In every organisation that Stephen has worked in, he has looked at how he could use his role in finance to change lives. This is particularly applicable at Pathcare, which operates in the medical field.

“I am working hard to change the perception that finance is a back-office function that is far removed from the operations of the business. I repeatedly ask myself how can we bring about revolutionary changes that improve the company and help us better deliver to our clientele?”

Some of the additional questions that Stephen ponders is how to use technology to improve service delivery to a sick mother in the village. Could the company, for example, use a drone to pick up a sample and speedily deliver it to the laboratories for testing? Ensuring that the organisation is providing the best service is one of his deepest desires.

“The laboratory industry has some particular nuances that the leadership team has to be cognisant of for us to be competitive. You may buy a piece of equipment today and tomorrow a better instrument is released that performs the same test at a cheaper price. The medical space is ever changing with new inventions coming out every day. We are also in the age of AI and those in our field who incorporate it into our processes will have a competitive advantage,” he explains.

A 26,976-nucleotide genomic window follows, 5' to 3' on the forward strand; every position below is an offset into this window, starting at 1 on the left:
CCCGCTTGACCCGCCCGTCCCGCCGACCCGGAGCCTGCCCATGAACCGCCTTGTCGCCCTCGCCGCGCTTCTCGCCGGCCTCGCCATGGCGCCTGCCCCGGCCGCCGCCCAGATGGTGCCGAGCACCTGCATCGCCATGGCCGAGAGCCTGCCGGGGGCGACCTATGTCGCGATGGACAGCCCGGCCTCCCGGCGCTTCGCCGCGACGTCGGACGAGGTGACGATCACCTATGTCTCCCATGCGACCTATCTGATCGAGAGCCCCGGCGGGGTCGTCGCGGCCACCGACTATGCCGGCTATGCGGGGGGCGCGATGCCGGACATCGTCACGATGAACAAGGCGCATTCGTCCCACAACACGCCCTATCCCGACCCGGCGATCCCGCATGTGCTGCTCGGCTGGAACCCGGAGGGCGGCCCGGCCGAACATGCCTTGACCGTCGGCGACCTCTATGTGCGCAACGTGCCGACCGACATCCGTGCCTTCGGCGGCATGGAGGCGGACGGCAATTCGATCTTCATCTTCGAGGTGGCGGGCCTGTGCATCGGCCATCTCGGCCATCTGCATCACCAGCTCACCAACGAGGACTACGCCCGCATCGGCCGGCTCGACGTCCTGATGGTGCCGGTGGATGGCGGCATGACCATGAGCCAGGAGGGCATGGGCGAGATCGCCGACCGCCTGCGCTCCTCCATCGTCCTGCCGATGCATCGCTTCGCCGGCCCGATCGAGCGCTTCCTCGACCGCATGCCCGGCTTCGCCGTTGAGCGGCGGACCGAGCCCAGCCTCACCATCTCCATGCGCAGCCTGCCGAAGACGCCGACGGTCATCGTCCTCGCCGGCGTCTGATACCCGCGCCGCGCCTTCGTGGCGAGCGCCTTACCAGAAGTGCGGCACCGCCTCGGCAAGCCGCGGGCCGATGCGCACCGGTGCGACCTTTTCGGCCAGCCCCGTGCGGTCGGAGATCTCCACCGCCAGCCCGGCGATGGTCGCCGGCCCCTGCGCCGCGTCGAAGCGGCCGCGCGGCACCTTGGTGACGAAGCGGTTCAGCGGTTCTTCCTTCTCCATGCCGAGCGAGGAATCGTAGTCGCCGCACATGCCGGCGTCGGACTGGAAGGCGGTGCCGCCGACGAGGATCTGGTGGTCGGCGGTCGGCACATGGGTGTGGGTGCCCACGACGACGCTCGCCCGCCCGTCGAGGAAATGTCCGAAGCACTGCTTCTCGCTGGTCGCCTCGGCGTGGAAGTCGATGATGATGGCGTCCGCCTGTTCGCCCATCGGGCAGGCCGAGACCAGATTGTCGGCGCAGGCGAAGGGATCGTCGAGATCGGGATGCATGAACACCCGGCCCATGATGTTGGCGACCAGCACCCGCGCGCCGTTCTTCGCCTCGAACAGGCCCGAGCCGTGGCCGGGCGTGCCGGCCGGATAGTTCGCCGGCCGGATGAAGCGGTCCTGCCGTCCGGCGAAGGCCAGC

Beyond technology, Stephen works alongside the managing director of Pathcare to formulate winning strategies. A critical aspect of this is being able to measure the results of the strategy and the impact of interventions on the business. Heading the finance department and being a strategy leader means that Stephen has to have intricate knowledge of every facet of the business.